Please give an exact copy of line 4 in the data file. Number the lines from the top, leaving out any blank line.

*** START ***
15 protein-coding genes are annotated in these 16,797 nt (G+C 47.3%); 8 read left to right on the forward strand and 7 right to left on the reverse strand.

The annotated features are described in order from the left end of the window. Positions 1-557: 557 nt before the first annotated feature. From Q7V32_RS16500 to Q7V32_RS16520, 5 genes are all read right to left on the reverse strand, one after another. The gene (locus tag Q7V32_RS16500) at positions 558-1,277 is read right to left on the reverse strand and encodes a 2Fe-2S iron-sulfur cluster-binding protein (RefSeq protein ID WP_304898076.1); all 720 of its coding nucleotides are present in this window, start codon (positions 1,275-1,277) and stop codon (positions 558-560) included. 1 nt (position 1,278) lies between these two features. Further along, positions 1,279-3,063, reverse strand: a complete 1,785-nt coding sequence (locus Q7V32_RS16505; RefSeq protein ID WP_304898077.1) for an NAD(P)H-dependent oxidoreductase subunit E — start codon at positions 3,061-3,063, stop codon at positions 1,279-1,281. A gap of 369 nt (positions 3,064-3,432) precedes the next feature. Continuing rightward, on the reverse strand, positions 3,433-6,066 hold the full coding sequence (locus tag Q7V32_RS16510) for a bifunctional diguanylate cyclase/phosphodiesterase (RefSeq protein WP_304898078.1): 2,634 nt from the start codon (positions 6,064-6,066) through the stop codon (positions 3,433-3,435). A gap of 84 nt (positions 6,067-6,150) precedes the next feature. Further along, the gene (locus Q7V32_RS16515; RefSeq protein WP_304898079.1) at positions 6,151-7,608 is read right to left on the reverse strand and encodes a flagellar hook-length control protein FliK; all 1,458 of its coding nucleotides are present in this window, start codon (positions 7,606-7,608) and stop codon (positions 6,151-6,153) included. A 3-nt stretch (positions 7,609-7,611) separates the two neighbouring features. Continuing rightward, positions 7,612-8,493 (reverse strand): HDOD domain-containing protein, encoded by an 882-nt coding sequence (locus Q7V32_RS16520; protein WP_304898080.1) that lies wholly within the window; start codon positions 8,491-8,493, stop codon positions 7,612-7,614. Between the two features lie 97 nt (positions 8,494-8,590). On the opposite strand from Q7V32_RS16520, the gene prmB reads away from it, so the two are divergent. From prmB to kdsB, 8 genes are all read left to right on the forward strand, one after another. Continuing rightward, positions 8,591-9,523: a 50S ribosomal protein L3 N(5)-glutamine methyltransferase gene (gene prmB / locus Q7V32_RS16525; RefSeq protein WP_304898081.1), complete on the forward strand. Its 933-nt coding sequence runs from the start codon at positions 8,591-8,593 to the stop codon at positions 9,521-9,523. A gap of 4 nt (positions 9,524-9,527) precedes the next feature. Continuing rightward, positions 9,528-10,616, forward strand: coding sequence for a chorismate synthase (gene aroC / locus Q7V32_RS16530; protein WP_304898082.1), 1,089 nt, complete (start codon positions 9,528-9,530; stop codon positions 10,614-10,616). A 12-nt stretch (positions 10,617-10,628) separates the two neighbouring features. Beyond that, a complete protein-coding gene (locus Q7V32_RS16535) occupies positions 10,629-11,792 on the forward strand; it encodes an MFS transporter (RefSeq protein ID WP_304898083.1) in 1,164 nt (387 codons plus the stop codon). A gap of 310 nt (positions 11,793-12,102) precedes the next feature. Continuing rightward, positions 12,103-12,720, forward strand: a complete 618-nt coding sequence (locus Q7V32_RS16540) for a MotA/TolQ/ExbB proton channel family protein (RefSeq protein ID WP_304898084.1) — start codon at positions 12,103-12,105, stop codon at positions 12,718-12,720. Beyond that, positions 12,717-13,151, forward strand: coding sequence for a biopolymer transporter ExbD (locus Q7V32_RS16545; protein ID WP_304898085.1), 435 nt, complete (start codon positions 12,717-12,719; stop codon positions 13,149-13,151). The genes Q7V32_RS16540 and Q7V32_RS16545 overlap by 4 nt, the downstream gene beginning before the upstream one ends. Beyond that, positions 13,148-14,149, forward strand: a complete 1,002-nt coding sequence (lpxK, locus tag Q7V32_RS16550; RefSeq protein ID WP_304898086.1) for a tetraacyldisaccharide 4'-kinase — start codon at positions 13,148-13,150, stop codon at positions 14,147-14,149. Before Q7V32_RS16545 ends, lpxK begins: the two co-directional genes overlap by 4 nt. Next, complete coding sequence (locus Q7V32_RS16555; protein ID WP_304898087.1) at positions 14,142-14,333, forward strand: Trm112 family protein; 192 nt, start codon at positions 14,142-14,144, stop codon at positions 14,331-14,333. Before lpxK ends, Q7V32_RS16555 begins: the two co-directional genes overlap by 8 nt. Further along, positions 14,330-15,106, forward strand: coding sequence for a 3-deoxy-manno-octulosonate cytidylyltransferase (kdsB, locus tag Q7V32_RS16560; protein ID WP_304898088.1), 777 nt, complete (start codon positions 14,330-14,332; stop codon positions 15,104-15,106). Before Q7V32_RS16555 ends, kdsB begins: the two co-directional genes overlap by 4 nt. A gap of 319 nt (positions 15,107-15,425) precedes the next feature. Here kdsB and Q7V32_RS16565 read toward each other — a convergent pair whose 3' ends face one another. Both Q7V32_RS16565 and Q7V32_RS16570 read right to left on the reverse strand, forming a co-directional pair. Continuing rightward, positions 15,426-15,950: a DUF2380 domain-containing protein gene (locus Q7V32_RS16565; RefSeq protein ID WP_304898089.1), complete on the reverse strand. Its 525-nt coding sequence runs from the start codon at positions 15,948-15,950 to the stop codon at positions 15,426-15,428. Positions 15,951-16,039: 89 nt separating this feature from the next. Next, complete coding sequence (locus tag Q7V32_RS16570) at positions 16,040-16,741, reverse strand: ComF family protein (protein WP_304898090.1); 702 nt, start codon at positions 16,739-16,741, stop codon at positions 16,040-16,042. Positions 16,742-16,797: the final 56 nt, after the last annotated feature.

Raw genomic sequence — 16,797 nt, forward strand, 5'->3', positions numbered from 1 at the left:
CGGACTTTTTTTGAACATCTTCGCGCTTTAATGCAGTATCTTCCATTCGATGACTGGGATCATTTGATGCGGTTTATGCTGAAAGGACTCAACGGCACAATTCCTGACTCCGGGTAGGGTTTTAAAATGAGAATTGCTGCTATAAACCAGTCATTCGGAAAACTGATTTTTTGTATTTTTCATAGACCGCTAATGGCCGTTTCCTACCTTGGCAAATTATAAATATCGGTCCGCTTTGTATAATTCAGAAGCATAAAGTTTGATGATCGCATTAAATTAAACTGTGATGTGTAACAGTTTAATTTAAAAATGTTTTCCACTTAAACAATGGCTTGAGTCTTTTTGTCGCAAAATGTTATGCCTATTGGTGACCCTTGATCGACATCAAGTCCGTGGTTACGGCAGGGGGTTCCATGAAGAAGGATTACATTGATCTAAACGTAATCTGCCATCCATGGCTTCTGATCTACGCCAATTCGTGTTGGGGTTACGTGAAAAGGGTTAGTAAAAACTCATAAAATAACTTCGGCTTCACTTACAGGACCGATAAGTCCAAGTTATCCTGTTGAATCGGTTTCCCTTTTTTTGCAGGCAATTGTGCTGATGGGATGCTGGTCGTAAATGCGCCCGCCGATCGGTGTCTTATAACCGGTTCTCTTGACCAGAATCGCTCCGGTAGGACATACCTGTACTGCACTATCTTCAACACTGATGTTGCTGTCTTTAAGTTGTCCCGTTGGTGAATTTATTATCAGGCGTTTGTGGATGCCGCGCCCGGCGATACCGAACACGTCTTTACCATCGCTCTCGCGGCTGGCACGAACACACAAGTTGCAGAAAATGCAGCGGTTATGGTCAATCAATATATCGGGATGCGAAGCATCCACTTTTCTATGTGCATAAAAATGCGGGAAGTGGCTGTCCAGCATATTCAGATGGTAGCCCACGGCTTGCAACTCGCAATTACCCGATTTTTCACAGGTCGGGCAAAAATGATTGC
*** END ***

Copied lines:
CGGACTTTTTTTGAACATCTTCGCGCTTTAATGCAGTATCTTCCATTCGATGACTGGGATCATTTGATGCGGTTTATGCTGAAAGGACTCAACGGCACAATTCCTGACTCCGGGTAGGGTTTTAAAATGAGAATTGCTGCTATAAACCAGTCATTCGGAAAACTGATTTTTTGTATTTTTCATAGACCGCTAATGGCCGTTTCCTACCTTGGCAAATTATAAATATCGGTCCGCTTTGTATAATTCAGAAGCATAAAGTTTGATGATCGCATTAAATTAAACTGTGATGTGTAACAGTTTAATTTAAAAATGTTTTCCACTTAAACAATGGCTTGAGTCTTTTTGTCGCAAAATGTTATGCCTATTGGTGACCCTTGATCGACATCAAGTCCGTGGTTACGGCAGGGGGTTCCATGAAGAAGGATTACATTGATCTAAACGTAATCTGCCATCCATGGCTTCTGATCTACGCCAATTCGTGTTGGGGTTACGTGAAAAGGGTTAGTAAAAACTCATAAAATAACTTCGGCTTCACTTACAGGACCGATAAGTCCAAGTTATCCTGTTGAATCGGTTTCCCTTTTTTTGCAGGCAATTGTGCTGATGGGATGCTGGTCGTAAATGCGCCCGCCGATCGGTGTCTTATAACCGGTTCTCTTGACCAGAATCGCTCCGGTAGGACATACCTGTACTGCACTATCTTCAACACTGATGTTGCTGTCTTTAAGTTGTCCCGTTGGTGAATTTATTATCAGGCGTTTGTGGATGCCGCGCCCGGCGATACCGAACACGTCTTTACCATCGCTCTCGCGGCTGGCACGAACACACAAGTTGCAGAAAATGCAGCGGTTATGGTCAATCAATATATCGGGATGCGAAGCATCCACTTTTCTATGTGCATAAAAATGCGGGAAGTGGCTGTCCAGCATATTCAGATGGTAGCCCACGGCTTGCAACTCGCAATTACCCGATTTTTCACAGGTCGGGCAAAAATGATTGC